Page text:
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Year-end special 2023: Budget shocker, IRDAI expense regulations defined 2023 for insurance industry

In 2024, the draft product regulations issued in December 2023 will be implemented. It remains to be seen whether IRDAI sticks to the higher surrender value proposal or waters it down in response to the life insurance industry’s concerns.

December 26, 2023 / 07:54 AM IST

The year 2023 was an eventful one for the Indian insurance industry

Much like the year before, 2023 saw a flurry of activity on the regulatory front, with IRDAI rolling out expenses of management, payment of commissions and more recently, draft product regulations. The Budget announcement withdrawing tax benefits on maturity proceeds of traditional endowment policies with aggregate annual premiums over Rs 5 lakh was a massive dampener for life insurers.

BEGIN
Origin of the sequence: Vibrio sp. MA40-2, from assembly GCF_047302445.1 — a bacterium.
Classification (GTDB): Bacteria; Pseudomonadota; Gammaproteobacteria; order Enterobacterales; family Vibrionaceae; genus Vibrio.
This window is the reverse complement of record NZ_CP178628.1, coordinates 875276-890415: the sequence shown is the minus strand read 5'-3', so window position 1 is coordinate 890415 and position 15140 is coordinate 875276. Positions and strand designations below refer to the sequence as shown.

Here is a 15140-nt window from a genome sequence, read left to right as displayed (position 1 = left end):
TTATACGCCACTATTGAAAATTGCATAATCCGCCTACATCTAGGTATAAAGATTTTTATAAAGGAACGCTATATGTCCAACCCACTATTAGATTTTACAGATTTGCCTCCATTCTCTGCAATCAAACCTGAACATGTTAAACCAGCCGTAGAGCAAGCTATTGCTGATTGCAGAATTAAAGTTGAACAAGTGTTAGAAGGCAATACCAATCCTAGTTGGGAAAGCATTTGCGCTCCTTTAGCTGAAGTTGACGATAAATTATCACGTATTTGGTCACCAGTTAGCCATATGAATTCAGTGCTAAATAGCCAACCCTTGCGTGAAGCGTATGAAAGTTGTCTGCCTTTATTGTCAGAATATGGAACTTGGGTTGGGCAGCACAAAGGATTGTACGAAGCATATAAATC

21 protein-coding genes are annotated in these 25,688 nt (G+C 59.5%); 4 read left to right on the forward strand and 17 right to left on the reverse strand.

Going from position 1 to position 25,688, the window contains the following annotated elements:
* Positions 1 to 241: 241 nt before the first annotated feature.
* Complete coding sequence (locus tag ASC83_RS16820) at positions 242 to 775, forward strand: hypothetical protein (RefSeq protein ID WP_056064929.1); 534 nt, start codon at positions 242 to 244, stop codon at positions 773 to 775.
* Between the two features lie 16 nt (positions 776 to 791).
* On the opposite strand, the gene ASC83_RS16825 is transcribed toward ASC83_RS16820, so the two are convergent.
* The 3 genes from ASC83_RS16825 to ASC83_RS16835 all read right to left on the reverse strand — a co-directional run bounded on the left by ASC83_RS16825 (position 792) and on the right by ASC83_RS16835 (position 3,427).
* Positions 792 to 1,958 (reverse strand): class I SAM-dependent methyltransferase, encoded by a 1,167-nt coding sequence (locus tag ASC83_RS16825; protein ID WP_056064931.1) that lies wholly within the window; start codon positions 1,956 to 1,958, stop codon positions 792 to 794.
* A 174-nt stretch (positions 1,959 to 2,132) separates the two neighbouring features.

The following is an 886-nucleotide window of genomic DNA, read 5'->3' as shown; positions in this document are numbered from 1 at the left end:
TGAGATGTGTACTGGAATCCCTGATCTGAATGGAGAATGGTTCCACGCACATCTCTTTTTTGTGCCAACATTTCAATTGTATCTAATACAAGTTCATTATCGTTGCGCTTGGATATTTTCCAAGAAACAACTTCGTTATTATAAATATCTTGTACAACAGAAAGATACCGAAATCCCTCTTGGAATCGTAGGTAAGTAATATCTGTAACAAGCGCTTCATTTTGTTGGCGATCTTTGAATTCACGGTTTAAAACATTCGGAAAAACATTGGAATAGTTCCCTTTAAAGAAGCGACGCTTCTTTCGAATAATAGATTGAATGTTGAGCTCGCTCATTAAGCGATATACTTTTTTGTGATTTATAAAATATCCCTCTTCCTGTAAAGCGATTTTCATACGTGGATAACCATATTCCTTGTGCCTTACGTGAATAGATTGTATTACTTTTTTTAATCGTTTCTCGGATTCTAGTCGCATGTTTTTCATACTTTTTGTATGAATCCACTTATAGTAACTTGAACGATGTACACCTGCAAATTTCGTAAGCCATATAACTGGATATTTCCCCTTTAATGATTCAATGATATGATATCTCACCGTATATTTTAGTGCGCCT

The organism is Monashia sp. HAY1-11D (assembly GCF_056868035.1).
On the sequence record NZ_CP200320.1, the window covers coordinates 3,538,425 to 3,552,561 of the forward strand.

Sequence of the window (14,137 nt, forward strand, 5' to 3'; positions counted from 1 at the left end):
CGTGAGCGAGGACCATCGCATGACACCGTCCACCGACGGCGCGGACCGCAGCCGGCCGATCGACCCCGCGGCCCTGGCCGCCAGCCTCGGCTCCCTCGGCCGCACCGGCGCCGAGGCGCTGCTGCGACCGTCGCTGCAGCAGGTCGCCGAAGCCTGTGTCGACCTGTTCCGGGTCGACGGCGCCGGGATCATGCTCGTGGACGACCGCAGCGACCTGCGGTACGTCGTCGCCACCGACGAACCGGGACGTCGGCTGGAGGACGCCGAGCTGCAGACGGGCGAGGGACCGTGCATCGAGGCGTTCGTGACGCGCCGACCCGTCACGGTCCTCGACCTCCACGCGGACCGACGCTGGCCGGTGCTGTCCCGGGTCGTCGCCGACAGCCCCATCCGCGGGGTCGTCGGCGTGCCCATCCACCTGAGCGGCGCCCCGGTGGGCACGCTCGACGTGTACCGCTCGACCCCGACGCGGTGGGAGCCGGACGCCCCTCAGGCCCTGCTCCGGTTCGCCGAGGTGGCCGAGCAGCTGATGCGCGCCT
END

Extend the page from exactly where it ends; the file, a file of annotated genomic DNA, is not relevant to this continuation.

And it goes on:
Here's a look at the key events that changed the insurance sector in 2023 and how key trends could play out in 2024:

IRDAI new commission rules

The Insurance Regulatory and Development Authority of India (IRDAI) announced new expenses of management (EoM) and payment of commissions regulations, effective April 1. The new framework allowed more flexibility to insurers to compensate their intermediaries, within the overall EoM cap, doing away with product-wise limits.